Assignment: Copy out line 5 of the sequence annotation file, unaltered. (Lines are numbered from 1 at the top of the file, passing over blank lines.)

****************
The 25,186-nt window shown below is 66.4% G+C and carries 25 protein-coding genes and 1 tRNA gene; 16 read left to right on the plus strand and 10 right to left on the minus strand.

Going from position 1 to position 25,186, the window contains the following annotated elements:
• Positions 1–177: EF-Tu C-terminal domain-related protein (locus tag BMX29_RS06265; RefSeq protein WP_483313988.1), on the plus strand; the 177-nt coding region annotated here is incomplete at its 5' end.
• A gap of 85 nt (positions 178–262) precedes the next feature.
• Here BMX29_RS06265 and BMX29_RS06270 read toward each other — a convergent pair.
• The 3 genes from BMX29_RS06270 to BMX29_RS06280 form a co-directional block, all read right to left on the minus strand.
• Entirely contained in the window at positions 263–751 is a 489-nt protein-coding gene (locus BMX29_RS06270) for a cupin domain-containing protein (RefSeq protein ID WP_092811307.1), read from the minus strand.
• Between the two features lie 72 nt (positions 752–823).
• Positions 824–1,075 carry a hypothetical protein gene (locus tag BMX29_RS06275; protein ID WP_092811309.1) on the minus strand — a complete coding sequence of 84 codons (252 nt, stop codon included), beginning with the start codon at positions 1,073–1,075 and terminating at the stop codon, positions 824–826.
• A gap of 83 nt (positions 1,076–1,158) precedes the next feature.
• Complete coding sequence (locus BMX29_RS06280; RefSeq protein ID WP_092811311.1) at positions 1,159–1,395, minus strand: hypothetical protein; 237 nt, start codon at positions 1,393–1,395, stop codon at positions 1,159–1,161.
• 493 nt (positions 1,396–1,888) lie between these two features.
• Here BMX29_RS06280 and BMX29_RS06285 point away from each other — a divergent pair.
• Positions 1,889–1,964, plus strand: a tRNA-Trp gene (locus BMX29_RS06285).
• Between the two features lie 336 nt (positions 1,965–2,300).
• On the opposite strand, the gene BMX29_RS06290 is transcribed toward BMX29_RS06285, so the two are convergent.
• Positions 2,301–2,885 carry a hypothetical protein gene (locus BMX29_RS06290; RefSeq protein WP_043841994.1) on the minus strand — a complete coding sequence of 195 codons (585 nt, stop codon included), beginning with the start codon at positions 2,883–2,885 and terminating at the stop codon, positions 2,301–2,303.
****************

• Here BMX29_RS06265 and BMX29_RS06270 read toward each other — a convergent pair.